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Sculpture, prints on display in graduate exhibits

Hannah Saad

Hannah Saad

Logan Doctson

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By Logan Doctson | Staff Reporter 

Tobias Layman and Checa Baldarelli each seek to express a message through their art. Over the past several days, both third year graduate students have been presenting their master of fine arts thesis exhibitions. Layman’s artwork has been featured at the Dinah Washington Cultural Arts Center, while Baldarelli’s still life is being shown at the Sella-Granata Art Gallery.

Layman, whose exhibit is a kinetic sculpture – meaning it has movement – majored in ceramics at Jacksonville State University and then came to the University to pursue a master of fine arts in sculpture.

“Both mediums, ceramics and sculpture, are fascinating to me,” Layman said. “They offer a lot of possibilities for creating art pieces and they have a lot of technical aspects as well. So, there is always something new to explore and experiment with and that curiosity keeps my interest and passion going.”

Layman has always been interested in creating art and working with different art methods. Specifically, Layman became passionate about kinetic sculpture because of how captivating moving art is.

“Things that move are fascinating and I want people to physically engage with art,” Laymman said. “I ignore the gallery rule of ‘don’t touch art’ and one way to get people to break that rule too is by making them have to touch the art. Kinetic sculpture fulfills both those ideas. People enjoy moving things and if its moving people feel more comfortable engaging with the art work.”

Layman’s master of fine arts exhibit, “Out of Order,”  is made of wood, metal and found objects.

“There are six pieces in a gallery that is about 20 feet wide by 35 feet long,” Layman said. “When you walk in you are immediately engaged with my largest piece, ‘I Still Count Pluto.’ I installed blue push buttons on a few of the pieces to entice viewers and give them a little nudge to interact with the pieces. Against the glass, one piece swings baseballs precariously close to the window. As the viewers leave, they activate a piece with a motion sensor and are brought back into the gallery to experience it.”

Layman’s intent for the “Out of Order” exhibit is to get people to engage not only with his art, but with other viewers as well.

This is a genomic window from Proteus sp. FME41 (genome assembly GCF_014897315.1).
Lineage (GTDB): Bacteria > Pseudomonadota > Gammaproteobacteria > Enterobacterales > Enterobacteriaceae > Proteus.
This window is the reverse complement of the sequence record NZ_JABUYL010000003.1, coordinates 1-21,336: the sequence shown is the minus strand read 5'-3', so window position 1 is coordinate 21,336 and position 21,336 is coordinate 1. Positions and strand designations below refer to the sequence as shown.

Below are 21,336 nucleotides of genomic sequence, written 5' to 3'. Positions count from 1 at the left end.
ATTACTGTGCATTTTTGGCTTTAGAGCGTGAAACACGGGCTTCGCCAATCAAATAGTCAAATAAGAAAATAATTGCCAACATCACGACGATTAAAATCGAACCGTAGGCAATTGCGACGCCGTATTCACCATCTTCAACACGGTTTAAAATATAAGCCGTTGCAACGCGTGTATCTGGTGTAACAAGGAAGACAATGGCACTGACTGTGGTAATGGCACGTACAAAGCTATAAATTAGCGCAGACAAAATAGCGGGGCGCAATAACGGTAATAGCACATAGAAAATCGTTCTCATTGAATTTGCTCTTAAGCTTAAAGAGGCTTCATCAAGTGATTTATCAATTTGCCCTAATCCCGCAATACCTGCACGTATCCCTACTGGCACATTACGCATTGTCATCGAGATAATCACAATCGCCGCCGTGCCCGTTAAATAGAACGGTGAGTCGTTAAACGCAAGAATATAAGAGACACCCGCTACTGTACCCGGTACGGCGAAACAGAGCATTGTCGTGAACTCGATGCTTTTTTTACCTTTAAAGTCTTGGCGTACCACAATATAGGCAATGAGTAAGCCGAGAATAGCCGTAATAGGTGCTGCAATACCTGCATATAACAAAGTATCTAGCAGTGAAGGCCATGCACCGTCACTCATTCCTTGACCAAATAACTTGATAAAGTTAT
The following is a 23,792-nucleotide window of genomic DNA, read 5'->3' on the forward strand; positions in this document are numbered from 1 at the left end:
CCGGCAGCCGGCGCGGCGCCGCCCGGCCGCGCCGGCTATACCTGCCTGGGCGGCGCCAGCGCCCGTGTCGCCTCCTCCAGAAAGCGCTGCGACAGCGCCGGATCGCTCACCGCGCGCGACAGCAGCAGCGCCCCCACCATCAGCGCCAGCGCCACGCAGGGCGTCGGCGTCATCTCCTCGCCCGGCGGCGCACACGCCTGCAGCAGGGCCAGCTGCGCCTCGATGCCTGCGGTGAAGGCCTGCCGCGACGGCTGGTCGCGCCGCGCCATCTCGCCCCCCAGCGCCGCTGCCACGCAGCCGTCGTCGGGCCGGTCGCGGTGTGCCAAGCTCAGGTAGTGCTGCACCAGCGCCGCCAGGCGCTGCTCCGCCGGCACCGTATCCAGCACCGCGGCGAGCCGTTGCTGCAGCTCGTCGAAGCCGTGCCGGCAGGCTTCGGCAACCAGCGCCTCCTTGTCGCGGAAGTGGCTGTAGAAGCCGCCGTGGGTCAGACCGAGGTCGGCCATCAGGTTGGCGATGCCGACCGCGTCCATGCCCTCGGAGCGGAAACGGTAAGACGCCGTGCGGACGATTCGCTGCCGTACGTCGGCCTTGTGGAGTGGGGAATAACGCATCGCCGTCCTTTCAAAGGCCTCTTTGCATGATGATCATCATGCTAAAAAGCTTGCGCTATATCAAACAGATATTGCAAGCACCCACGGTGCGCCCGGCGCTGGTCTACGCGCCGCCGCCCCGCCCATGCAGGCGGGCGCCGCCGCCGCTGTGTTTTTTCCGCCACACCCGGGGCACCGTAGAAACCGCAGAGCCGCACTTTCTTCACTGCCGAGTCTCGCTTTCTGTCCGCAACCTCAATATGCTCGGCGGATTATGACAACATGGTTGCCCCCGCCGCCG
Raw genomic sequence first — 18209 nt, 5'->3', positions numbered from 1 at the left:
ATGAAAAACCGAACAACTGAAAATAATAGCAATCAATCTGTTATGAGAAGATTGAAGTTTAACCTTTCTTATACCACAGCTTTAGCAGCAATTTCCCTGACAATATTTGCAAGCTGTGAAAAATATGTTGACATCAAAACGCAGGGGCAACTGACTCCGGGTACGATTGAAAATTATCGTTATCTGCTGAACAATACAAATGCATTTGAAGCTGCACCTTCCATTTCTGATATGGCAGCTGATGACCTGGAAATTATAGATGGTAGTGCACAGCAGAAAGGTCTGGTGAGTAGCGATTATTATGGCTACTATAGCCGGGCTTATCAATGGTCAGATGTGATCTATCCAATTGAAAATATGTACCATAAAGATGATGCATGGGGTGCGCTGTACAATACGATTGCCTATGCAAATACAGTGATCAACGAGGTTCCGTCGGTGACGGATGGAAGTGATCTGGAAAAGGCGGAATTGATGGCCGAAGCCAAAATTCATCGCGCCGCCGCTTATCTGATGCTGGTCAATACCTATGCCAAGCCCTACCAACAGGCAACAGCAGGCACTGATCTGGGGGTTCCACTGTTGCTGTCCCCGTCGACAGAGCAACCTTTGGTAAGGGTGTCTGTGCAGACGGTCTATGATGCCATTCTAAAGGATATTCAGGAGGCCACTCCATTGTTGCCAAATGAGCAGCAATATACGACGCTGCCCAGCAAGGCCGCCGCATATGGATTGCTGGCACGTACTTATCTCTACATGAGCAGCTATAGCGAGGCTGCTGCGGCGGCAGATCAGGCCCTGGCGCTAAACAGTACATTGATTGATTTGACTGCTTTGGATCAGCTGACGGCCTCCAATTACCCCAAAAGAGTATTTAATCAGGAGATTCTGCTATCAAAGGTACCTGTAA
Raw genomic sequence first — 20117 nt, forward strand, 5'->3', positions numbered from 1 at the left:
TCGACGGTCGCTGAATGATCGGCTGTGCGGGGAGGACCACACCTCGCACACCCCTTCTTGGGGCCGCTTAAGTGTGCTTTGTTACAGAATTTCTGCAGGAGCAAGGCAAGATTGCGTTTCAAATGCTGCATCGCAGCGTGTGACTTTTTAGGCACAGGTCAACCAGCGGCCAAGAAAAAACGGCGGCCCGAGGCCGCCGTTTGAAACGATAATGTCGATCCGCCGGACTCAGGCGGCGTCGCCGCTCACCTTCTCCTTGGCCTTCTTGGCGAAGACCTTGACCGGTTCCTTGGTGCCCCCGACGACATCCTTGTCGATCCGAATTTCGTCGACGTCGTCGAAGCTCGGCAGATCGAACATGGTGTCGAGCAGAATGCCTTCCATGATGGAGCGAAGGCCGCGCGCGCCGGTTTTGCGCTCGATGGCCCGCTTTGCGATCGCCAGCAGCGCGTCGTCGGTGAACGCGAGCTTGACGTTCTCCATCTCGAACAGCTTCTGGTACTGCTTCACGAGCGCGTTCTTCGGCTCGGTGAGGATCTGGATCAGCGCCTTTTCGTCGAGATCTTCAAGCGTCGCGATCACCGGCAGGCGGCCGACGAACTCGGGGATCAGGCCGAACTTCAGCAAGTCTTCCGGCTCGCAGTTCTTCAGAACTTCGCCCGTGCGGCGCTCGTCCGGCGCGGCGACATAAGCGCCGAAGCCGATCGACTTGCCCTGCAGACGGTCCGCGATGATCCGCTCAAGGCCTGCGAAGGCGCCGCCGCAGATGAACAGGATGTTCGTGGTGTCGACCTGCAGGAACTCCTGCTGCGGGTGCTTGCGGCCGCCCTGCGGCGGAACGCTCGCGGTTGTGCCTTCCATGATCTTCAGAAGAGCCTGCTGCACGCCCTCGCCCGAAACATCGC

“My sculptures serve as ice breakers for conversation and the materials I use and the mechanics help bring in a broader diversity to the gallery,” Tobias said. “Art should be accessible to everyone and encourage everyone to interact with it.” 

While Layman’s thesis exhibit is a kinetic sculpture, Checa Baldarelli is skilled in printmaking.

Checa Baldarelli said that she didn’t have a defining moment when she realized that she wanted to be an artist.

“Ever since I was young I was creating things and making things that made me and the people around me happy,” Baldarelli said. “I knew at a young age that art was my passion and as I grew up I couldn’t see myself doing anything else. Creating things with my heart, head and hands is the only thing that makes sense to me.”

While Baldarelli has grown fond of printmaking over the years, she originally disliked the art form when she was required to take Intro Printmaking for her bachelor of fine arts degree at Youngstown State University.

“I actually hated it at first,” Baldarelli said. “Printmaking is mainly about making multiples. You start with an image and recreate it a number of times as identical as you can. I am a messy and impatient person, so I was very frustrated by this at first. As I learned more about the process, I realized that I could take the technical skills and manipulate them to create unique, one-of-a-kind prints.”

Baldarelli’s master of fine arts thesis exhibition, “Leftovers,” was created from objects and materials that she’s collected around Tuscaloosa.

“These items have either been found on the side of the road, at the thrift store, or given to me by others,” Baldarelli said. “I take these items and manipulate them and change them to make them my own.”

Baldarelli wants “Leftovers” to project the idea that art can be made from anything.

“We generate a lot of debris on a daily basis,” Baldarelli said. “We are too quick to throw things away. These days people have the mentality of, ‘I can just get a new one.’ I aim to highlight how we can see potential in items that have been discarded and forgotten by others.”

Both exhibitions have gained a bit of attention since being presented.

“While I’m not an artist, I’ve always loved viewing other people’s art,” said Jennifer Tyner, a junior majoring in restaurant and hospitality management. “I went to see ‘Out of Order’ and ‘Leftovers’ and I was impressed by both exhibits.”

“Out of Order” is on display at the Dinah Washington Cultural Arts Center in The Arts Council Gallery through this Friday, March 30. The gallery is open on weekdays from 9 a.m. to noon and 1-4 p.m. with free admission. “Leftovers” is on display at the Sella-Granata Art Gallery on campus in Woods Hall through this Thursday, March 29. The gallery is open from Monday through Thursday from 10 a.m.-4 p.m. 

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Sculpture, prints on display in graduate exhibits